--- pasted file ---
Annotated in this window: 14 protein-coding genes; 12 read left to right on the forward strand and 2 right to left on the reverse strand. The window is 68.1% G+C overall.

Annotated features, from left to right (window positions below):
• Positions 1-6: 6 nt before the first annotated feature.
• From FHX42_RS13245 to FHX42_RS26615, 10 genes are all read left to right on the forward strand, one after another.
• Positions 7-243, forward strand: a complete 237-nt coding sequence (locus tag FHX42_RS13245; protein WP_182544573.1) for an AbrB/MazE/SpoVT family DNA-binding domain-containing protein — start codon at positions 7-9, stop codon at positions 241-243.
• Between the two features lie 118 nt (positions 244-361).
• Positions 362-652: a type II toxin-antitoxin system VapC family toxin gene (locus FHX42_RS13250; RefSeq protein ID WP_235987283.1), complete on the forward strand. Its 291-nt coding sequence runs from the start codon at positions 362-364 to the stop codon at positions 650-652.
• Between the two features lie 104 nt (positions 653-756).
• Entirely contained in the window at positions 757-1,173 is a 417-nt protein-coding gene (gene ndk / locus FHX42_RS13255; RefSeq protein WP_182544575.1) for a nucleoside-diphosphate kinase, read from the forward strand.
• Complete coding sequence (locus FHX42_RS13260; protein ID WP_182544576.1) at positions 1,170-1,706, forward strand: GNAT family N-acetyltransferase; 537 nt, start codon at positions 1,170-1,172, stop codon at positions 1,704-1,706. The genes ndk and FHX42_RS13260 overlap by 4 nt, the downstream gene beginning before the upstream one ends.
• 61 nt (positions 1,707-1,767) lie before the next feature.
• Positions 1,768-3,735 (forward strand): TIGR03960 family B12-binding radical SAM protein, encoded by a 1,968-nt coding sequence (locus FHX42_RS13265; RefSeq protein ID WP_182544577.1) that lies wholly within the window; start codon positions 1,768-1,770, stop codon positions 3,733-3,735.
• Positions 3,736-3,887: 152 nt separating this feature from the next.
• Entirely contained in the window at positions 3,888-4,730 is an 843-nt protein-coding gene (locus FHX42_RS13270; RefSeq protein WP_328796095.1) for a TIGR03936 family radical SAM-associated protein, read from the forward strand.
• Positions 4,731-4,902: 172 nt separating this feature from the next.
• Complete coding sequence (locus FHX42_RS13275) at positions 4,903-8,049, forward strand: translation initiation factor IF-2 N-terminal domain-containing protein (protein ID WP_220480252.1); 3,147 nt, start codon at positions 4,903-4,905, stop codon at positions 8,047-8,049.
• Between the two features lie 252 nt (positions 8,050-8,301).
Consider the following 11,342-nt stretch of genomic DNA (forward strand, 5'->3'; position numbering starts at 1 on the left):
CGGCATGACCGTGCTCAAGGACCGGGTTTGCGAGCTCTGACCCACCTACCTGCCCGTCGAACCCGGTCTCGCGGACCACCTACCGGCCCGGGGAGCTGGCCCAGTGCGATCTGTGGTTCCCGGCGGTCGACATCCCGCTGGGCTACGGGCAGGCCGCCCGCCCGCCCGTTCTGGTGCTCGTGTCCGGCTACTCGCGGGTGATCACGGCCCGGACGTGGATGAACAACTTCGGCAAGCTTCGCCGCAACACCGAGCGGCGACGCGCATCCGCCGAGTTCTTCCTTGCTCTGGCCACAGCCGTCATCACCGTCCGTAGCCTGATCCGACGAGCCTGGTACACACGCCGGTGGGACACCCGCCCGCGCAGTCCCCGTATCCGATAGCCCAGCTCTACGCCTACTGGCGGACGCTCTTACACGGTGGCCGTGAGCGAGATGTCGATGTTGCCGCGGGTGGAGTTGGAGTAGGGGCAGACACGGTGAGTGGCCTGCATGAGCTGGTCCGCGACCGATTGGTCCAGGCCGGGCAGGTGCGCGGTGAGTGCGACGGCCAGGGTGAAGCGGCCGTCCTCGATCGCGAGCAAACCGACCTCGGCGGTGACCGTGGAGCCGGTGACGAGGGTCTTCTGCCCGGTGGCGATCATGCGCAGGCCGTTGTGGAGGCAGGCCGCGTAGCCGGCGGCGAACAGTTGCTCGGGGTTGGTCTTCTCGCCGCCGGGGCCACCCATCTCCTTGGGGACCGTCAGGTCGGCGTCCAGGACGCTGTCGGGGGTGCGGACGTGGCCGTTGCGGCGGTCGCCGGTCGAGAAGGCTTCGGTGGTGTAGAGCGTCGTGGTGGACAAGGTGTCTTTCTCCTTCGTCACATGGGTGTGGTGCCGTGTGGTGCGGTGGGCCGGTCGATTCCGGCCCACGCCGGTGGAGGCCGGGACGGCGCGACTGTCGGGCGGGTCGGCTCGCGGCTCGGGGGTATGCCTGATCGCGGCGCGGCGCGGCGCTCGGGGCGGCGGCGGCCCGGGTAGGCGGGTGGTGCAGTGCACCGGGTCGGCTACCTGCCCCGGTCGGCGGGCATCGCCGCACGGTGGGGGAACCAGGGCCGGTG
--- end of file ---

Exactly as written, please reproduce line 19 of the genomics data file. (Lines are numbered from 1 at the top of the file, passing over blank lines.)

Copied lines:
CGGCATGACCGTGCTCAAGGACCGGGTTTGCGAGCTCTGACCCACCTACCTGCCCGTCGAACCCGGTCTCGCGGACCACCTACCGGCCCGGGGAGCTGGCCCAGTGCGATCTGTGGTTCCCGGCGGTCGACATCCCGCTGGGCTACGGGCAGGCCGCCCGCCCGCCCGTTCTGGTGCTCGTGTCCGGCTACTCGCGGGTGATCACGGCCCGGACGTGGATGAACAACTTCGGCAAGCTTCGCCGCAACACCGAGCGGCGACGCGCATCCGCCGAGTTCTTCCTTGCTCTGGCCACAGCCGTCATCACCGTCCGTAGCCTGATCCGACGAGCCTGGTACACACGCCGGTGGGACACCCGCCCGCGCAGTCCCCGTATCCGATAGCCCAGCTCTACGCCTACTGGCGGACGCTCTTACACGGTGGCCGTGAGCGAGATGTCGATGTTGCCGCGGGTGGAGTTGGAGTAGGGGCAGACACGGTGAGTGGCCTGCATGAGCTGGTCCGCGACCGATTGGTCCAGGCCGGGCAGGTGCGCGGTGAGTGCGACGGCCAGGGTGAAGCGGCCGTCCTCGATCGCGAGCAAACCGACCTCGGCGGTGACCGTGGAGCCGGTGACGAGGGTCTTCTGCCCGGTGGCGATCATGCGCAGGCCGTTGTGGAGGCAGGCCGCGTAGCCGGCGGCGAACAGTTGCTCGGGGTTGGTCTTCTCGCCGCCGGGGCCACCCATCTCCTTGGGGACCGTCAGGTCGGCGTCCAGGACGCTGTCGGGGGTGCGGACGTGGCCGTTGCGGCGGTCGCCGGTCGAGAAGGCTTCGGTGGTGTAGAGCGTCGTGGTGGACAAGGTGTCTTTCTCCTTCGTCACATGGGTGTGGTGCCGTGTGGTGCGGTGGGCCGGTCGATTCCGGCCCACGCCGGTGGAGGCCGGGACGGCGCGACTGTCGGGCGGGTCGGCTCGCGGCTCGGGGGTATGCCTGATCGCGGCGCGGCGCGGCGCTCGGGGCGGCGGCGGCCCGGGTAGGCGGGTGGTGCAGTGCACCGGGTCGGCTACCTGCCCCGGTCGGCGGGCATCGCCGCACGGTGGGGGAACCAGGGCCGGTG